As cheesy as it sounds, I think that taking sailing lessons as a child influenced me tremendously. Sure, the classes were probably the root of my filthy and foul mouth (it’s true what they say about sailors), but it also sparked a lifelong appreciation of the water.
Even though my parents had taken me on their boat since I was a baby, when I was in third grade, they enrolled me in official lessons. Six of my little friends joined me and the pack of us quickly became known as the “Seven Sinister Sisters of Satan” among the instructors. Summer after summer we’d capsize boats, have dead fish fights, kiss boys behind the canoe house, and have loads of loosely supervised fun while decked in life vests and soggy Keds.
As a teen, I was hired by the Club as a sailing instructor and spent June through August teaching impressionable youth how to get minimal tan lines while laying out in a bikini on a Boston Whaler. Every once in a while I’d give a lecture on how to tie a bowline or hop on a Flying Junior to show a 9-year-old how to work a tiller. Best. Job. Ever.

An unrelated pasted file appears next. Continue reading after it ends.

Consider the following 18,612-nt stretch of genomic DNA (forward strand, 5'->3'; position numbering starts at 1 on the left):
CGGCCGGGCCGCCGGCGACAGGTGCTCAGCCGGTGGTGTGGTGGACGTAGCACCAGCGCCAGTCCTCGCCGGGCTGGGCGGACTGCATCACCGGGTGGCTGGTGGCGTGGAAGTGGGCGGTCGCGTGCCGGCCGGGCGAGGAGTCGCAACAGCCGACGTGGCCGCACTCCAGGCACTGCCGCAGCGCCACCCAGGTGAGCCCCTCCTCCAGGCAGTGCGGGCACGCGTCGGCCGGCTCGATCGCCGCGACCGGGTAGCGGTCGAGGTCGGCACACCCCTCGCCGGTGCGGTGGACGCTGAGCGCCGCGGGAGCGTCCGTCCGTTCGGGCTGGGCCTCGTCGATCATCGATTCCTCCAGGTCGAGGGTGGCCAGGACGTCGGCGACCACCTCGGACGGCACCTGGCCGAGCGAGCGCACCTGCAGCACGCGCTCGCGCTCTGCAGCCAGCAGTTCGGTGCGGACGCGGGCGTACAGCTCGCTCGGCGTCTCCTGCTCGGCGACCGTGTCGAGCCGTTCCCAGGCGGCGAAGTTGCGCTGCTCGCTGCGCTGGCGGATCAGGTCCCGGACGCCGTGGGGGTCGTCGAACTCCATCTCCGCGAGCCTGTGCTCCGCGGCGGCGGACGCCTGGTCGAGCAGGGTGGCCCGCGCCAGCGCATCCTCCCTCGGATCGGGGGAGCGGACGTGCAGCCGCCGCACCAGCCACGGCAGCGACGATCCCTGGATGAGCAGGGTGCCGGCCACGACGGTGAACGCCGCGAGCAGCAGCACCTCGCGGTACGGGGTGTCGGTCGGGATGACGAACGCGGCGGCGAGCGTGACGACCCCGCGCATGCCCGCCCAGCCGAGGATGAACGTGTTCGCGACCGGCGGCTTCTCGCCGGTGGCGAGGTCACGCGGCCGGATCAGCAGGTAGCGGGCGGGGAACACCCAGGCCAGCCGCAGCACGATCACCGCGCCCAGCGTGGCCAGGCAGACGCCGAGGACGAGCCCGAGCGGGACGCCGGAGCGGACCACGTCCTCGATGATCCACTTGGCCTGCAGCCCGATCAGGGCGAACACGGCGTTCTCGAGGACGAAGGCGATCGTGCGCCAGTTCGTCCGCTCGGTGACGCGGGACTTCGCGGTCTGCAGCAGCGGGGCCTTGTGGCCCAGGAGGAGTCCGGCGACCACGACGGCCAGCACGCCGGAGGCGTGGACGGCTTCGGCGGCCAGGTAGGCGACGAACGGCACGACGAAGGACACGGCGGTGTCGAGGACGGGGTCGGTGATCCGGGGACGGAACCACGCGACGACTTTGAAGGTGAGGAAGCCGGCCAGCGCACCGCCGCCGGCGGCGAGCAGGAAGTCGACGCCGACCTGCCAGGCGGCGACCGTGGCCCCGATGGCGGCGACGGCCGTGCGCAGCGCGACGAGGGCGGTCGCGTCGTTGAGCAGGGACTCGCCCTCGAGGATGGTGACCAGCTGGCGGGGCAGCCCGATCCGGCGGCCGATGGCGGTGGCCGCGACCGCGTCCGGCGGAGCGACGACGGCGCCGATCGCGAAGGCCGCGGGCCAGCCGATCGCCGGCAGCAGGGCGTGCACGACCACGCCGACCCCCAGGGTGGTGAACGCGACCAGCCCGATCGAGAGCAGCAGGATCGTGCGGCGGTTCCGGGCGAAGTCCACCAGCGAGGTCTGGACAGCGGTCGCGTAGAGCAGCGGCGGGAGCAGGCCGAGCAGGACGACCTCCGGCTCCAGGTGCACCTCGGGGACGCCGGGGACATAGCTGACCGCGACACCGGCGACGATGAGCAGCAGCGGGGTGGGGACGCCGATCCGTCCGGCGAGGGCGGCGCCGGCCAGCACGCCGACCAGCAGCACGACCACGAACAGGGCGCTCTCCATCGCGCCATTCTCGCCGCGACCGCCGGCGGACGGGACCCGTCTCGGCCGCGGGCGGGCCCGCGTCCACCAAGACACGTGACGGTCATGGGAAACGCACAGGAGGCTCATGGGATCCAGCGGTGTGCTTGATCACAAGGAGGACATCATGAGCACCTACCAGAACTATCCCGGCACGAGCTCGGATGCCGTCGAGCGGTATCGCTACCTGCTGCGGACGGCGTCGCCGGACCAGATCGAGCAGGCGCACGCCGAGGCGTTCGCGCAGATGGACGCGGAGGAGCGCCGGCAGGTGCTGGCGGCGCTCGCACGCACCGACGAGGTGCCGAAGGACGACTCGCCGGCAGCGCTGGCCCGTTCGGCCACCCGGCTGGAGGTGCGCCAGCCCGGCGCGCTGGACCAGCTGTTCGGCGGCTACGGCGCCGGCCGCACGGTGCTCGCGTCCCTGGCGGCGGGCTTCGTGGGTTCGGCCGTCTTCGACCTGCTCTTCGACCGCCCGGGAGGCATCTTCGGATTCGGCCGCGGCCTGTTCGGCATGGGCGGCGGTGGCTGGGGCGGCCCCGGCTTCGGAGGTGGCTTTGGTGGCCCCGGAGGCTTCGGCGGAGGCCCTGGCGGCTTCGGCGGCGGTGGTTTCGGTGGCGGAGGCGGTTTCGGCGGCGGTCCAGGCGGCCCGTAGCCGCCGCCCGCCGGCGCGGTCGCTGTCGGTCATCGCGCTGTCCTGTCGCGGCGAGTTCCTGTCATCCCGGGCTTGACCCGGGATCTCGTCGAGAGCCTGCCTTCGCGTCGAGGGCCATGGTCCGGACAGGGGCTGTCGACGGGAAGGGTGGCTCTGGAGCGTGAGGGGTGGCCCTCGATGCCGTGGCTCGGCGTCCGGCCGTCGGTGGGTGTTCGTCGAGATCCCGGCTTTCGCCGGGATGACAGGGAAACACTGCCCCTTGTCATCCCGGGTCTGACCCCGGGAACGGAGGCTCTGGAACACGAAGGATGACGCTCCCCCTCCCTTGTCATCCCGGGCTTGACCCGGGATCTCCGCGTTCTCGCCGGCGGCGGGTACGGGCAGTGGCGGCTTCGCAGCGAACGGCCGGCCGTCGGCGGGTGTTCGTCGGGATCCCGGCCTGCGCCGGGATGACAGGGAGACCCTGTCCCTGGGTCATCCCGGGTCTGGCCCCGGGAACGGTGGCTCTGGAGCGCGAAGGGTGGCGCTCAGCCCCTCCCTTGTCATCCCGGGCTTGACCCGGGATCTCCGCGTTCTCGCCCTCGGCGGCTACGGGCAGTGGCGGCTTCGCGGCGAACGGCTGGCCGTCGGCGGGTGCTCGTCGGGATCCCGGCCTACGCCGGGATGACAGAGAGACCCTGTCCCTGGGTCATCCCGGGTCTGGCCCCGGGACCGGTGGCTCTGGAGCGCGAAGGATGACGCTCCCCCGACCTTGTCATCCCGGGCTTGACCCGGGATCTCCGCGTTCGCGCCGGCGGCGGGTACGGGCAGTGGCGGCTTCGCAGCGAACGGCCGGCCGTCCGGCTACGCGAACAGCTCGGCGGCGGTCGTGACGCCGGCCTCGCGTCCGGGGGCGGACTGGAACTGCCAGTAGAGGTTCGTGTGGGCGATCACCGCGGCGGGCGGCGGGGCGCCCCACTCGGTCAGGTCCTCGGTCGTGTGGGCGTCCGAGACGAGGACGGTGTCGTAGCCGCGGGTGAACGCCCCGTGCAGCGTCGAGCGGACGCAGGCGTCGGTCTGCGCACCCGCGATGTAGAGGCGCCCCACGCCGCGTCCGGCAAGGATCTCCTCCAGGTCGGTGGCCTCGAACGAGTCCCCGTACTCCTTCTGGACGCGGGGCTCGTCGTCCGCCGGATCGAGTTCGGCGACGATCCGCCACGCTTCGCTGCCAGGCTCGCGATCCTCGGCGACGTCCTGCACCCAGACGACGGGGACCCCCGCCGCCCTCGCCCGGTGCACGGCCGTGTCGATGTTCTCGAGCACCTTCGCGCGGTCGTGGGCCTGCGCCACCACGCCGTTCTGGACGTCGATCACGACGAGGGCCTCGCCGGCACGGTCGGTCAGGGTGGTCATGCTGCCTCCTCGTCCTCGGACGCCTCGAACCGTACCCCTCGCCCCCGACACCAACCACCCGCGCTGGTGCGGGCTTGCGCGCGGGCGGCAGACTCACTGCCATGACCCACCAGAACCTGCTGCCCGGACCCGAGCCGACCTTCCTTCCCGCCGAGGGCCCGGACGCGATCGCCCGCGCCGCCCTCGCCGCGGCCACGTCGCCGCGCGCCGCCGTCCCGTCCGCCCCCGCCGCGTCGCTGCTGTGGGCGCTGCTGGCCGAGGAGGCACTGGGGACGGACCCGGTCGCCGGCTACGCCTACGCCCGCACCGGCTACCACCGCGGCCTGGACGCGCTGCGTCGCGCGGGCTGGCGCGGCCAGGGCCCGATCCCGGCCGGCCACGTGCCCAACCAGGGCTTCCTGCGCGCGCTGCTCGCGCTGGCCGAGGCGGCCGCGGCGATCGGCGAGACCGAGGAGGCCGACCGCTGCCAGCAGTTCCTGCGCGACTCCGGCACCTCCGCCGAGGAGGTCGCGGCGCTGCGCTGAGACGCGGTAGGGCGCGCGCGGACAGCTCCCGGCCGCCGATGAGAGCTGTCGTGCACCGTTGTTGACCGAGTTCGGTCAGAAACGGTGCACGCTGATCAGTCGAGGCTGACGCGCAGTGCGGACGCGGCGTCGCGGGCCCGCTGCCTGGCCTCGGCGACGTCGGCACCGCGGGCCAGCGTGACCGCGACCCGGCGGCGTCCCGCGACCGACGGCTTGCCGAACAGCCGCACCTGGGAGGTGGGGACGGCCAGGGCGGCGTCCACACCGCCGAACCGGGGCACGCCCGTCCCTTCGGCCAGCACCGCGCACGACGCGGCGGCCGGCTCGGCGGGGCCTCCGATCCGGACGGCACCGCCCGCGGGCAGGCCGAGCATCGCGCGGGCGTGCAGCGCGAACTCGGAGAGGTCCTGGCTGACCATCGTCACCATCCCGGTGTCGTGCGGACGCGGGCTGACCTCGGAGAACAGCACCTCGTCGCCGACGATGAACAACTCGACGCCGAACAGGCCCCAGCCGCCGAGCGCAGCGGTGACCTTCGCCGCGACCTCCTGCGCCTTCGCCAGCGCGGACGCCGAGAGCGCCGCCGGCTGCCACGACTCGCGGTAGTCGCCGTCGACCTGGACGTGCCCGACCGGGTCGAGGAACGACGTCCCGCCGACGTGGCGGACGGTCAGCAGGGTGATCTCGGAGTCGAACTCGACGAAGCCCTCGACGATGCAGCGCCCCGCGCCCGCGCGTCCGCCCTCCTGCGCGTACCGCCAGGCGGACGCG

Surprisingly, I was hired back even after a midnight-sail involving a few cases of Milwaukee’s Best, some instructors, and one of the member’s 50′ yachts that left the vessel with a huge hole in the bow. The Junior Sailing advisory board also overlooked an incident in during which I forgot to tie up a committee boat that was found knocking around on the rocks miles down the shore from the club. They saw my potential as an eventually-responsible person and for that I thank them.
Finally, I can credit meeting my husband to Junior Sailing, so it’s for that I’m most grateful. Here’s how: my friend Julie and I took sailing. She got really really good (I, well, I grew capable). Julie went to the Naval Academy to sail for Navy. Julie met Grey (also a sailor, though not on the USNA team). Julie introduced me to Grey. The rest is history. Ta-Da! Thanks, EYC!